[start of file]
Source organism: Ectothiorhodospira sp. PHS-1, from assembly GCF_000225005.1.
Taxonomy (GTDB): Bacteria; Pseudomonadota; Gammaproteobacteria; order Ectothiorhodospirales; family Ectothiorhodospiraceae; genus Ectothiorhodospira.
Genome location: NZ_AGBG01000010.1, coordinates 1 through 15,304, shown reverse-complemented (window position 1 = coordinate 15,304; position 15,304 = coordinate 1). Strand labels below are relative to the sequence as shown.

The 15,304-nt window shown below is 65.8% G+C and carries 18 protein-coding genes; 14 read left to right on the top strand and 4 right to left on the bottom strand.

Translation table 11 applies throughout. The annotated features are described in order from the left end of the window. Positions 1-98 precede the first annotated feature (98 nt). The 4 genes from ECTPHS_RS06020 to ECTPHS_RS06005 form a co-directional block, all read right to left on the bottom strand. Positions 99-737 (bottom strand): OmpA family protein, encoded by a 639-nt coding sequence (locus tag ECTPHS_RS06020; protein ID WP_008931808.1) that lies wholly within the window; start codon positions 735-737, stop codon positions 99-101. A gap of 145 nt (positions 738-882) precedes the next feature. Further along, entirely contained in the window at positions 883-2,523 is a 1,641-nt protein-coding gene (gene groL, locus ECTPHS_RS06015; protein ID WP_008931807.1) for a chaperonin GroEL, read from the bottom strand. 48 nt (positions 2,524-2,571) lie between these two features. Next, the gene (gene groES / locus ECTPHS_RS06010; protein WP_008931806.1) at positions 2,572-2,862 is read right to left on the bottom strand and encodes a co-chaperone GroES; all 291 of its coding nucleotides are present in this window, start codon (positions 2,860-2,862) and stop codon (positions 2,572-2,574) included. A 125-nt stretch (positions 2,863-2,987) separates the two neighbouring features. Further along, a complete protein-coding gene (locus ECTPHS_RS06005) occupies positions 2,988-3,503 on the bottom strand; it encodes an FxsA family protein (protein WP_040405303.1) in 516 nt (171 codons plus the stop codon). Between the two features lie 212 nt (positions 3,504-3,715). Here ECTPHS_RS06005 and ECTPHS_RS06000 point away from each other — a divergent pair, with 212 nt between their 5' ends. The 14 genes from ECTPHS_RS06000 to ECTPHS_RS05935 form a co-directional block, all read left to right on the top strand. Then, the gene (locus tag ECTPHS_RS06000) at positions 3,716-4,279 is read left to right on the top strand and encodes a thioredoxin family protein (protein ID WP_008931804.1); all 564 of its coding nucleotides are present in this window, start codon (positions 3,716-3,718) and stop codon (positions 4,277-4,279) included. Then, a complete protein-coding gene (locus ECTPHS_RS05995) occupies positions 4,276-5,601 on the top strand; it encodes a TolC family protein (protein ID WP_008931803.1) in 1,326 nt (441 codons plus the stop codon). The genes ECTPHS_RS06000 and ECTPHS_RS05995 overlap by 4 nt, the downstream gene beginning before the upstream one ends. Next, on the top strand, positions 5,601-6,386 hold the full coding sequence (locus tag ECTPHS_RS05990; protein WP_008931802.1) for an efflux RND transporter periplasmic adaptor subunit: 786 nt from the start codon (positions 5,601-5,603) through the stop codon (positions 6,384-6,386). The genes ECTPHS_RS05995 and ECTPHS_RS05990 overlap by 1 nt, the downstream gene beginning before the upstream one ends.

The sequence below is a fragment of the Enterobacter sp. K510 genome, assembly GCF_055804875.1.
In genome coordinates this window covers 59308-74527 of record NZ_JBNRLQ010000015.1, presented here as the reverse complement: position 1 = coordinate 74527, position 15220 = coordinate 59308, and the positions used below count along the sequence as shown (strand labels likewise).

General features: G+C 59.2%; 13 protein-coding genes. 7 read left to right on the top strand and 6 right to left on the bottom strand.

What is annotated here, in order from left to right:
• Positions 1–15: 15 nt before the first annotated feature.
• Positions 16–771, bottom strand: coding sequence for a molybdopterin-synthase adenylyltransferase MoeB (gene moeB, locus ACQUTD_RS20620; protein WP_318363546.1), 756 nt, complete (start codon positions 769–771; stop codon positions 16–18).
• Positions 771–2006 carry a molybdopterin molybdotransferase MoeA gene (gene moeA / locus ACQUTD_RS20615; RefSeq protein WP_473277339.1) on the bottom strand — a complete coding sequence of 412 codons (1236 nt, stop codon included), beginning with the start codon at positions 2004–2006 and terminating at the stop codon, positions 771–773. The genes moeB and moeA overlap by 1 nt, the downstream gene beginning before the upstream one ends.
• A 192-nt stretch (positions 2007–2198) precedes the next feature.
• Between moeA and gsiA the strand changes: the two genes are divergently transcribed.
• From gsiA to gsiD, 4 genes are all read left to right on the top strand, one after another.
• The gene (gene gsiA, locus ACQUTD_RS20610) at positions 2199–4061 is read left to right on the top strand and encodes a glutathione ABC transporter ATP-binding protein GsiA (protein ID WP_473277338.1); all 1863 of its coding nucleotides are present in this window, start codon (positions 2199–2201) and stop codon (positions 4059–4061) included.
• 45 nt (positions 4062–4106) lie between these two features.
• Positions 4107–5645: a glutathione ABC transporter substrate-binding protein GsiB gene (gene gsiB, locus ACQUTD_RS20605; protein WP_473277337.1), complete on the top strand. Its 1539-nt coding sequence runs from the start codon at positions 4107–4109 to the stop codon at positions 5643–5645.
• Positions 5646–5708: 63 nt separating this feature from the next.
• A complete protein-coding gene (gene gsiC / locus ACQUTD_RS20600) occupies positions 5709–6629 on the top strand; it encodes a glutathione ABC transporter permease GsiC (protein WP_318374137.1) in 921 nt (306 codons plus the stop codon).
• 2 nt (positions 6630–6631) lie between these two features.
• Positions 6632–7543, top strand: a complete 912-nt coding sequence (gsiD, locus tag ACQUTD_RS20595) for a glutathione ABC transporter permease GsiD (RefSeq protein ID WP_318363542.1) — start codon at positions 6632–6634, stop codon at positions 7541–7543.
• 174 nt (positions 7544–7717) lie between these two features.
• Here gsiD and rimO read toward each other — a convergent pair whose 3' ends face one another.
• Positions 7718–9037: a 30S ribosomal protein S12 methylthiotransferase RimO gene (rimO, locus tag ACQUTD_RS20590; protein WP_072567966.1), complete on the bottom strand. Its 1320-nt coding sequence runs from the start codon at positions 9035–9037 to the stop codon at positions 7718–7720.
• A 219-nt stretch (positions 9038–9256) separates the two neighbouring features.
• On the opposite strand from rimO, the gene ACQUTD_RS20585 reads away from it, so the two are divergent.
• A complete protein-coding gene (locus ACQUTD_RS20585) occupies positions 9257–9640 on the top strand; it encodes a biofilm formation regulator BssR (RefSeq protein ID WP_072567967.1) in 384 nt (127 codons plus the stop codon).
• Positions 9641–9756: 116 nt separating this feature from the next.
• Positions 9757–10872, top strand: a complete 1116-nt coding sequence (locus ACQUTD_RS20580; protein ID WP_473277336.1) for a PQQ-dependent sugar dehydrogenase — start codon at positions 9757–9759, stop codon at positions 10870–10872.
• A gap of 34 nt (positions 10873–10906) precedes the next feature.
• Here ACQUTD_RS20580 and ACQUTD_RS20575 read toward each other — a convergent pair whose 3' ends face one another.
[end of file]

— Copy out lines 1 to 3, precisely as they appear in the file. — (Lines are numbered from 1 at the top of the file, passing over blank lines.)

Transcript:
Source organism: Ectothiorhodospira sp. PHS-1, from assembly GCF_000225005.1.
Taxonomy (GTDB): Bacteria; Pseudomonadota; Gammaproteobacteria; order Ectothiorhodospirales; family Ectothiorhodospiraceae; genus Ectothiorhodospira.
Genome location: NZ_AGBG01000010.1, coordinates 1 through 15,304, shown reverse-complemented (window position 1 = coordinate 15,304; position 15,304 = coordinate 1). Strand labels below are relative to the sequence as shown.